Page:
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Overcome social distance with empathy in leadership

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Organizations large and small are being forced to adjust rapidly as cases of COVID-19 spread. If you are in a leadership position at one of these organizations, the pressure is on to help people find direction amid intense uncertainty.

The term “social distance” is uttered constantly these days as government edicts try to separate people from each other and, hopefully, from their germs. It’s one thing to make people stand or sit a prescribed distance apart. However, leaders have to get closer to the inner emotions of employees than ever before. Empathy in leadership is the way to unify people, whether they are six feet, six states, or 6,000 miles apart.

Crisis leadership demands a blend of how to be and what to do. 

How to be a crisis leader

There are five key components to being an effective leader in crisis situations, says Madeline Dessing of Korn Ferry: Calmness, confidence, courage, resilience and empathy. All matter, but empathy has a unique role in strengthening the resolve of people who feel near a breakdown state.

An empathy story

Dessing shares the example of a leader she has worked with as an executive coach whose typical style is a no-nonsense “straight talk” approach. He has a sharp focus on business matters but also sprinkles humor and jokes into his interaction style. He has struggled, though, to reveal his personal side. As the coronavirus pandemic began to directly affect his business, he arranged a call for his leadership team. 

Overcoming his hesitation to be personal, he talked about his daughter, a lung-transplant survivor in her 20s. She’s living by herself, trying to remain protected from potential infection. Being courageous enough to be vulnerable wove a sense of unity between him and his staff in a way that wouldn’t have been as likely without his willingness to peel back his businesslike outer persona. 

What to do when a crisis overtakes the day-to-day

Steve Newhall of Korn Ferry lays out four keys to how a crisis leader should take on the mantle of guiding employees through the unexpected once a vision has been defined: Communicate, act, seek clarity and maintain simplicity.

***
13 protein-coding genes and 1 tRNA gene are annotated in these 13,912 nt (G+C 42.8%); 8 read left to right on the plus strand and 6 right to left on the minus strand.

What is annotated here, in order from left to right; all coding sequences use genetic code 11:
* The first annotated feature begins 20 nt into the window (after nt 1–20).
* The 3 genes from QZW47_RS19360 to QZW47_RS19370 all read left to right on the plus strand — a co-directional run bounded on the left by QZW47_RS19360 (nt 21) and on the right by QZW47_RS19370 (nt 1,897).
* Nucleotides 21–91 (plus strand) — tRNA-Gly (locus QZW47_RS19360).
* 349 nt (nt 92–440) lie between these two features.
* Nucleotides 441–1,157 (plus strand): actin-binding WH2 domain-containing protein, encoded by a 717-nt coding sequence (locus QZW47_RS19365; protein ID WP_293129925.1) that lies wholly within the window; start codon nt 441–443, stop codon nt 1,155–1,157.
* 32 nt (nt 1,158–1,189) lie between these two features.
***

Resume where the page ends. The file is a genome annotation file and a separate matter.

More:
Why vision matters

It’s human nature, especially for leaders who have worked their way up the ranks by mastering details and being willing to get into the weeds, to jump headfirst into the to-do lists of crisis management. A to-do list without a vision, though, is a sure way to lose time, money and morale.

Newhall shares how to winnow down a complicated vision to one that may actually stay in people’s heads and inspire them.

  • Complicated: Keeping our people, our clients and our families safe. Acting with impeccable social responsibility and focusing on ways to allow us to thrive in a new normal as soon as possible. 
  • Simple: Keep people safe and keep the lights on. 

One organization’s crisis leadership example

Unilever is a giant consumer goods company, with 155,000 employees, that has products in 190 countries. Its CEO, Alan Jope, faced a challenge in communicating clearly to those employees how to take action to keep each other and the company’s customers safe.

The solution? A list of five “must nots” and four “musts.” 

“Now, more than ever we need to stay calm, be resourceful, and do what we do best: focus on supporting each other, meeting the changing needs of our consumers, and on serving our customers,” said Jope at the end of the announcement. 

A bias to action matters

Empathy and decisiveness do not oppose or repel each other. Act with empathy, but whatever you do, act in times of crisis, advises Newhall, citing Winston Churchill: "I never worry about action, but only about inaction.”

The Morrison’s supermarket chain in the UK did something that may sound surprising from an economic standpoint but made future action and goodwill possible: The chain paid its small- and medium-sized suppliers in advance so they can be less worried about cash flow.

Leading with purpose grows out of empathy

Why would Morrison’s pay those suppliers when the chain was itself facing uncertainty? Perhaps someone at the top had the ability to understand the anxieties of a business needing to stay afloat. Perhaps a great leader understood that the people who feed others need themselves to be fed.

Being fed is not only a physical thing involving meals. It’s an emotional nurturing involving someone who starts by listening, who can make themselves vulnerable and put themselves in an employee’s shoes.

This is a time in our world of unrest and uncertainty. It is a time that calls for leaders, who sometimes attain their positions buoyed by charisma and determination, to show their human side in an unprecedented way. 

If you are in charge, what do your people need to hear from you to know you are scared, too? Then, what do you need to say to unify them with purpose and courage?

(Concepts in this post are adapted from "Leading in a Time of Crisis," a Korn Ferry webinar.)

 

Paula Kiger edits SmartBrief's nonprofit sector newsletters and co-manages @SBLeaders on Twitter. She worked extensively in Florida's quasi-governmental children's health insurance program that became a national model, has served as a United Nations Foundation Shot at Life Champion leader, has proofread professionally and has extensive social media experience. You can find her at her blog Big Green Pen, on Instagram, at LinkedIn and on Twitter.

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